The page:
New research suggests that children with autism could develop better social skills through interactions with social robots.
Research recently released by social robot developer RoboKind has discovered that children who suffer from Autism Spectrum Disorders show more social interaction during autism therapy after engaging with social robots than with other people.
Milo, a robot that interacts with elementary and middle school-aged children with autism, was created in an effort to teach research-based behaviors and responses. He was found to interact with these children in such a way that encourages the growth of social and emotional skills.
Dr. Pamela Rollins, associate professor of Communication Disorders at the University of Texas at Dallas, who presented the research at a National Press Club event, said, "I've witnessed children who struggle with social situations immediately connect with Milo and reveal skills they had never before exhibited in human-led therapy sessions."
Research also suggests that such robots could help students with autism develop and learn more about social skills, writes Rebecca Lundberg for ESchoolNews.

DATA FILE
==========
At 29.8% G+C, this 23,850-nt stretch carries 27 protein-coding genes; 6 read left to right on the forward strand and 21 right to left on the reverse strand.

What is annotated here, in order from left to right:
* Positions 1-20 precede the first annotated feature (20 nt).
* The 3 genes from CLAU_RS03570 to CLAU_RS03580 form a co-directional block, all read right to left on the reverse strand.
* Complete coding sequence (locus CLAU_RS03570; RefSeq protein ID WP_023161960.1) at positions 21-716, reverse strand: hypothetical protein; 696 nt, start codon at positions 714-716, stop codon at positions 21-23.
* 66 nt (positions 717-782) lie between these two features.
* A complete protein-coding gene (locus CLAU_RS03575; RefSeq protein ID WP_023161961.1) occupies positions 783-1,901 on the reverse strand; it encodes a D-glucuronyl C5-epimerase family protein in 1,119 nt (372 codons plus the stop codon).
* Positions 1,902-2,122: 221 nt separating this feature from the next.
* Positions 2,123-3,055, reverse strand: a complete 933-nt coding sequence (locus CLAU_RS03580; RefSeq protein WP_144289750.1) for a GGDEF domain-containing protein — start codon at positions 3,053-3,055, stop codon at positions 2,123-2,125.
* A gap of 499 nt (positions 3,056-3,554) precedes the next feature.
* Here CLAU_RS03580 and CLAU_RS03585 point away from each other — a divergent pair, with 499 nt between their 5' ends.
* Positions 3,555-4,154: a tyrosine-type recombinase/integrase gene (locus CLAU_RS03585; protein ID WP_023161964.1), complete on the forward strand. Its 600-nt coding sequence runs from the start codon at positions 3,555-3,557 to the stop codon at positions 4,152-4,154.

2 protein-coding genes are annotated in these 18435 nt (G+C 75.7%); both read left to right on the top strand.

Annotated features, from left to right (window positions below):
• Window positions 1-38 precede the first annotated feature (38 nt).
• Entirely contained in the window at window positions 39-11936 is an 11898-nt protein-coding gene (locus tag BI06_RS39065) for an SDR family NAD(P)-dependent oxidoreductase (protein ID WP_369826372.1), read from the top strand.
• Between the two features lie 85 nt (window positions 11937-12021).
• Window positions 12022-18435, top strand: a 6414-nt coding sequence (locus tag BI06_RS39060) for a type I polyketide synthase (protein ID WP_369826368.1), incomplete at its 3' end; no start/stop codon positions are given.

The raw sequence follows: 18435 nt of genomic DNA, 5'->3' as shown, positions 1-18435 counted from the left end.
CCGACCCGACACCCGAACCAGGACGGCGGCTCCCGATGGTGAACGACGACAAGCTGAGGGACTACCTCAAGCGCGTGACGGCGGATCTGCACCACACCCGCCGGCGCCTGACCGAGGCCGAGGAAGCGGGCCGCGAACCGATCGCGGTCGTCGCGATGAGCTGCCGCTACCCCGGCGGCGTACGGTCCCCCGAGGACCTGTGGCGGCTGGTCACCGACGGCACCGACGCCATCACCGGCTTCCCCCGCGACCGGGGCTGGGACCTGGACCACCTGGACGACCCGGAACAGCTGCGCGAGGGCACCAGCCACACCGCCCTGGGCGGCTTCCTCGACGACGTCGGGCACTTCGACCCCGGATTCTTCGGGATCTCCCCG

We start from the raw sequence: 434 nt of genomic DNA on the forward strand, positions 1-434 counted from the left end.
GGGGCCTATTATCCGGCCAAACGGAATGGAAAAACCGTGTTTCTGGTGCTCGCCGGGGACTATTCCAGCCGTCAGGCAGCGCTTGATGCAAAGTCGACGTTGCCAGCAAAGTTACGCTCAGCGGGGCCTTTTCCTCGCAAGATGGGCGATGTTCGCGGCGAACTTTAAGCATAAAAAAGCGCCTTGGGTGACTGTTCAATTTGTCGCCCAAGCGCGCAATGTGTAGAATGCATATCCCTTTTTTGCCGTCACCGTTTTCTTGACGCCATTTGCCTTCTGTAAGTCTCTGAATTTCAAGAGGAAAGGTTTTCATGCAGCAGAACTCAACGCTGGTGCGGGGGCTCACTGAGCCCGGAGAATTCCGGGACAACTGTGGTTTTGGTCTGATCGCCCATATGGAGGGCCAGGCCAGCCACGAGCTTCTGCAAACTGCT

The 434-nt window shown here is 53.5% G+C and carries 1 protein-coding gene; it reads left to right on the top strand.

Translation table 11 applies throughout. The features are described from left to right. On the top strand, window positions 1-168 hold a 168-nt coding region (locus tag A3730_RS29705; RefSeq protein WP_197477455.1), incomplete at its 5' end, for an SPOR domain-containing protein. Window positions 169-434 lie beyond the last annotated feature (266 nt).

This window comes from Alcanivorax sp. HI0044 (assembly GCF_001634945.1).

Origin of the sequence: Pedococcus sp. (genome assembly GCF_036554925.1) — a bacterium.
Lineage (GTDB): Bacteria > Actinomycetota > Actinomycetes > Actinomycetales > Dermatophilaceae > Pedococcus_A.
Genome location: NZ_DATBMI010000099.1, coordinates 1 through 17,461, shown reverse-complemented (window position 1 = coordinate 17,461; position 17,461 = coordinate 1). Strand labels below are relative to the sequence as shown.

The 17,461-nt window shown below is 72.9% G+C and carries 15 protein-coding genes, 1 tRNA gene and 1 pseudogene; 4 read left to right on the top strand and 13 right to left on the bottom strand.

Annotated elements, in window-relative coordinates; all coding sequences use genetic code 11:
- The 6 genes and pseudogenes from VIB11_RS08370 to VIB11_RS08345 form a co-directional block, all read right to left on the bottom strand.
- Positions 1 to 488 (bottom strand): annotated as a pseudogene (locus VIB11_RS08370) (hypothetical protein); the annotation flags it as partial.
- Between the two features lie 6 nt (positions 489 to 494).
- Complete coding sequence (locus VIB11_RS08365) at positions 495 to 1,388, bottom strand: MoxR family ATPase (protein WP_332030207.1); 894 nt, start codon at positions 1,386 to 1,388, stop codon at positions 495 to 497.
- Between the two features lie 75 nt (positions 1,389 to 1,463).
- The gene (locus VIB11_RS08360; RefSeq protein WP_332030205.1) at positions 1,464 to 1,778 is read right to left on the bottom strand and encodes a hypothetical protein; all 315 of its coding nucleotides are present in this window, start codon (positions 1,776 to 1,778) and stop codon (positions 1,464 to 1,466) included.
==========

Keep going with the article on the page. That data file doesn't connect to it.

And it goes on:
"The higher-functioning children treated Milo as if he was a friend. Children with Autism Spectrum Disorder are more engaged with Milo than with a therapist, especially under the robot-led condition. Children who are more engaged learn better, and this is really good news for our children with autism."
RoboKind is not the only company to create such robots. Hanson Robot owner and former Disney imagineer David Hanson created Zeno, a robot that researchers believe helps with the early diagnosis and treatment of autism.
Traditionally, childhood autism has been diagnosed through social interaction and speech exercises. However, Zeno can interact with children before they are able to speak through nonverbal interactions such as body movement and facial expressions.
Zeno can be further used after diagnosis to encourage social interactions. While human interactions can be frightening for a child with autism, Zeno looks human, but is still obviously not, making communication a more comfortable idea for such children.
A similar robot, Kaspar, built by Kerstin Dautenhahn, a professor of artificial intelligence at the University of Hertfordshire, was built with no eyebrows in an effort to be "minimally expressive." This design trait allows children with autism to better understand the human face.
Dautenhahn said she she believes such robots can be used by all children, not just those with autism.
"A robot can sing, move and point to its body parts. You had children in class who were too shy to sing or smile, but with the robot next to them they realised they could do it."
It is estimated that 1 in 68 children in the United States are affected by autism.